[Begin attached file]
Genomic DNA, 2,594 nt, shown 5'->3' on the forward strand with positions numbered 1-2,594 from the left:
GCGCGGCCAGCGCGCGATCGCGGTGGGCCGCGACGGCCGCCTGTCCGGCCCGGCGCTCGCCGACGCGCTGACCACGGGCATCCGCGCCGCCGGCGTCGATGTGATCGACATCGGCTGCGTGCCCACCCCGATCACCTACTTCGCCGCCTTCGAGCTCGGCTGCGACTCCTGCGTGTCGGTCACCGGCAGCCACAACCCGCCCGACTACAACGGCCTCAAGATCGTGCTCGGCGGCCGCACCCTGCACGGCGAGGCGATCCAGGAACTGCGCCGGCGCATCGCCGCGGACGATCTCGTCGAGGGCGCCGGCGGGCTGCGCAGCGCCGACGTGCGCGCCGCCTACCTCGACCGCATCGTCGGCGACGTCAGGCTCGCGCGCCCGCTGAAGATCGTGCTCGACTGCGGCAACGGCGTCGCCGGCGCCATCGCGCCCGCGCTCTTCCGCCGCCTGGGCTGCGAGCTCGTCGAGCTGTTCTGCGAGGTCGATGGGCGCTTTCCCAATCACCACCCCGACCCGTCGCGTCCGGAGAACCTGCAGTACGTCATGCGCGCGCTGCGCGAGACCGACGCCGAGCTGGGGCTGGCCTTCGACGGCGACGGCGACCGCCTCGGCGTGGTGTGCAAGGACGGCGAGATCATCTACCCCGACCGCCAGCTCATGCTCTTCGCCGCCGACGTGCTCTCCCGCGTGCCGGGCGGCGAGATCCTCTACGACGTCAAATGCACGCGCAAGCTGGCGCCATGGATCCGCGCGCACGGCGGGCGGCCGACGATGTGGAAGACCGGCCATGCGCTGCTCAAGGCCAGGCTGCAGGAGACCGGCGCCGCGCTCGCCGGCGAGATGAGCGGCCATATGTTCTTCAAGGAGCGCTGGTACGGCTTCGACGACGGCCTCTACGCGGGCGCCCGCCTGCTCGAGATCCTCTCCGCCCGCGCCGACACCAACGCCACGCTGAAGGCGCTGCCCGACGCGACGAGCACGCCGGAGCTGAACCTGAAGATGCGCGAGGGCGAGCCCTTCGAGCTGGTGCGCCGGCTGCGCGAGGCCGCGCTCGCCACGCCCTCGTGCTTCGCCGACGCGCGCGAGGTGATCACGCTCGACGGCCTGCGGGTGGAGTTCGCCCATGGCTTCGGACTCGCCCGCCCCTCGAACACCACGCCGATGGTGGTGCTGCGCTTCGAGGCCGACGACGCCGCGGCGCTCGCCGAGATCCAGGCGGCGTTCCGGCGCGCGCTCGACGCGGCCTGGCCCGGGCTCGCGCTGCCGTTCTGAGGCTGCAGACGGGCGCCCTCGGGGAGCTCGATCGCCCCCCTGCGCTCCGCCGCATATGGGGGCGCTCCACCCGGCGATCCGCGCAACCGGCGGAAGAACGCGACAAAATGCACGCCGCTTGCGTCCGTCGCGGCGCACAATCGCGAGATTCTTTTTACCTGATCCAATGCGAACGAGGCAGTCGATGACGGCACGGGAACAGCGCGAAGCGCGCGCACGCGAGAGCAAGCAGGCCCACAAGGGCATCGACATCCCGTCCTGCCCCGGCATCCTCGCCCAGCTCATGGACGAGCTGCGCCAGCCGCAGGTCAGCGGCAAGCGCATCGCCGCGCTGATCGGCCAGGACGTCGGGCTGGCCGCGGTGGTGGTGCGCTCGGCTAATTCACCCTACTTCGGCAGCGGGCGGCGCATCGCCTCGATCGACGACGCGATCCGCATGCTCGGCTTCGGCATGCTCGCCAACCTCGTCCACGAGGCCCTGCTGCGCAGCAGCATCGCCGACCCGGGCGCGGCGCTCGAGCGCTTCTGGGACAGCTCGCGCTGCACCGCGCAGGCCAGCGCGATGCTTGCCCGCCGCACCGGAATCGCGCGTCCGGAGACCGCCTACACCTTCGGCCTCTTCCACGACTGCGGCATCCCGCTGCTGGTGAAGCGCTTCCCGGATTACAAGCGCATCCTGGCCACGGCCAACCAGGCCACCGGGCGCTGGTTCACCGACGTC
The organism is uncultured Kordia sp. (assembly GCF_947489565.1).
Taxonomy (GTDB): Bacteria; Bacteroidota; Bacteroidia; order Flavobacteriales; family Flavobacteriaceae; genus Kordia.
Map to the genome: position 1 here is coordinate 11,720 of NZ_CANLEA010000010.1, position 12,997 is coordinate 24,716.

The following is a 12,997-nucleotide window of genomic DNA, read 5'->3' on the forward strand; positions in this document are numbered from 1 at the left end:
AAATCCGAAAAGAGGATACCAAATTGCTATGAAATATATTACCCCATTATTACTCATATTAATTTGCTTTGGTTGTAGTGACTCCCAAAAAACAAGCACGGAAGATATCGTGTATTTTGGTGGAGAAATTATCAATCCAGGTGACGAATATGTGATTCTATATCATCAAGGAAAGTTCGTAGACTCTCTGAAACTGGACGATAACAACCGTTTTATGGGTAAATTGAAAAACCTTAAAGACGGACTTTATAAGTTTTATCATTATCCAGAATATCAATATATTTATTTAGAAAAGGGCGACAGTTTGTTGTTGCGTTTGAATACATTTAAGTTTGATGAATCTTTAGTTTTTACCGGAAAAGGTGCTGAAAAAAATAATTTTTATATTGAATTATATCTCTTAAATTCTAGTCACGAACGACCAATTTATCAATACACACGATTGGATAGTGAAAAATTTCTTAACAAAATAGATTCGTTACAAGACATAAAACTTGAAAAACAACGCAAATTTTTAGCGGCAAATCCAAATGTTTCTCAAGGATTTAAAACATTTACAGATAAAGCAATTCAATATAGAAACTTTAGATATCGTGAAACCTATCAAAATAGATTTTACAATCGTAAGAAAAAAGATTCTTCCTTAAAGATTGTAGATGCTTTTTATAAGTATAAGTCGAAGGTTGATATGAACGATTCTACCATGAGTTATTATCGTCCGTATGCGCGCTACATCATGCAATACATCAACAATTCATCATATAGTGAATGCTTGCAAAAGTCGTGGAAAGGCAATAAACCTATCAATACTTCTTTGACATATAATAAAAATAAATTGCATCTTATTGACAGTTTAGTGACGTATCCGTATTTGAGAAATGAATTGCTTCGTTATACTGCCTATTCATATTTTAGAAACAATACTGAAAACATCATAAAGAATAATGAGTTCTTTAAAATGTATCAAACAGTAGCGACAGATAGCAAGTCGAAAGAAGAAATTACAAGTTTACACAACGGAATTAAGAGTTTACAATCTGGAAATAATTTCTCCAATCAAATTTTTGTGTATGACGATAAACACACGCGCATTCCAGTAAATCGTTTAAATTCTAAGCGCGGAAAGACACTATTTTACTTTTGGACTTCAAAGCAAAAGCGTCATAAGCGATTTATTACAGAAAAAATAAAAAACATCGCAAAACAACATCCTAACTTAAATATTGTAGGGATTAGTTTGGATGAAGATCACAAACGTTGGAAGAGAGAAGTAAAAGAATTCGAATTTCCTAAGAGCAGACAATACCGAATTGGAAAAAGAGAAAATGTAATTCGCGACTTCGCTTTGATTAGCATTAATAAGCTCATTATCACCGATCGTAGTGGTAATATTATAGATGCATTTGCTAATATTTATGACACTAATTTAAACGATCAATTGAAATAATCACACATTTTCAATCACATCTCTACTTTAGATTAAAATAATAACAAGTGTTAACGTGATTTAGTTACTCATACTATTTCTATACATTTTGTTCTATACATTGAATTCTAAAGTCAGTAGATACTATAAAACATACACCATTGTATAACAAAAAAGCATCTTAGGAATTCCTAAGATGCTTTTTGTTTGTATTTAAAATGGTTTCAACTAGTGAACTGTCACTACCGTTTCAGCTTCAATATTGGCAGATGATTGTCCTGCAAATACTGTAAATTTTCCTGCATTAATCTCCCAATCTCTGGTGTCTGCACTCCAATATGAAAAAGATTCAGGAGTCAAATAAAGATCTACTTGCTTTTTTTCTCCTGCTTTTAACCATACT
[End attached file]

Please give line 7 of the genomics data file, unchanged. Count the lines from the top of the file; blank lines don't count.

AAATCCGAAAAGAGGATACCAAATTGCTATGAAATATATTACCCCATTATTACTCATATTAATTTGCTTTGGTTGTAGTGACTCCCAAAAAACAAGCACGGAAGATATCGTGTATTTTGGTGGAGAAATTATCAATCCAGGTGACGAATATGTGATTCTATATCATCAAGGAAAGTTCGTAGACTCTCTGAAACTGGACGATAACAACCGTTTTATGGGTAAATTGAAAAACCTTAAAGACGGACTTTATAAGTTTTATCATTATCCAGAATATCAATATATTTATTTAGAAAAGGGCGACAGTTTGTTGTTGCGTTTGAATACATTTAAGTTTGATGAATCTTTAGTTTTTACCGGAAAAGGTGCTGAAAAAAATAATTTTTATATTGAATTATATCTCTTAAATTCTAGTCACGAACGACCAATTTATCAATACACACGATTGGATAGTGAAAAATTTCTTAACAAAATAGATTCGTTACAAGACATAAAACTTGAAAAACAACGCAAATTTTTAGCGGCAAATCCAAATGTTTCTCAAGGATTTAAAACATTTACAGATAAAGCAATTCAATATAGAAACTTTAGATATCGTGAAACCTATCAAAATAGATTTTACAATCGTAAGAAAAAAGATTCTTCCTTAAAGATTGTAGATGCTTTTTATAAGTATAAGTCGAAGGTTGATATGAACGATTCTACCATGAGTTATTATCGTCCGTATGCGCGCTACATCATGCAATACATCAACAATTCATCATATAGTGAATGCTTGCAAAAGTCGTGGAAAGGCAATAAACCTATCAATACTTCTTTGACATATAATAAAAATAAATTGCATCTTATTGACAGTTTAGTGACGTATCCGTATTTGAGAAATGAATTGCTTCGTTATACTGCCTATTCATATTTTAGAAACAATACTGAAAACATCATAAAGAATAATGAGTTCTTTAAAATGTATCAAACAGTAGCGACAGATAGCAAGTCGAAAGAAGAAATTACAAGTTTACACAACGGAATTAAGAGTTTACAATCTGGAAATAATTTCTCCAATCAAATTTTTGTGTATGACGATAAACACACGCGCATTCCAGTAAATCGTTTAAATTCTAAGCGCGGAAAGACACTATTTTACTTTTGGACTTCAAAGCAAAAGCGTCATAAGCGATTTATTACAGAAAAAATAAAAAACATCGCAAAACAACATCCTAACTTAAATATTGTAGGGATTAGTTTGGATGAAGATCACAAACGTTGGAAGAGAGAAGTAAAAGAATTCGAATTTCCTAAGAGCAGACAATACCGAATTGGAAAAAGAGAAAATGTAATTCGCGACTTCGCTTTGATTAGCATTAATAAGCTCATTATCACCGATCGTAGTGGTAATATTATAGATGCATTTGCTAATATTTATGACACTAATTTAAACGATCAATTGAAATAATCACACATTTTCAATCACATCTCTACTTTAGATTAAAATAATAACAAGTGTTAACGTGATTTAGTTACTCATACTATTTCTATACATTTTGTTCTATACATTGAATTCTAAAGTCAGTAGATACTATAAAACATACACCATTGTATAACAAAAAAGCATCTTAGGAATTCCTAAGATGCTTTTTGTTTGTATTTAAAATGGTTTCAACTAGTGAACTGTCACTACCGTTTCAGCTTCAATATTGGCAGATGATTGTCCTGCAAATACTGTAAATTTTCCTGCATTAATCTCCCAATCTCTGGTGTCTGCACTCCAATATGAAAAAGATTCAGGAGTCAAATAAAGATCTACTTGCTTTTTTTCTCCTGCTTTTAACCATACT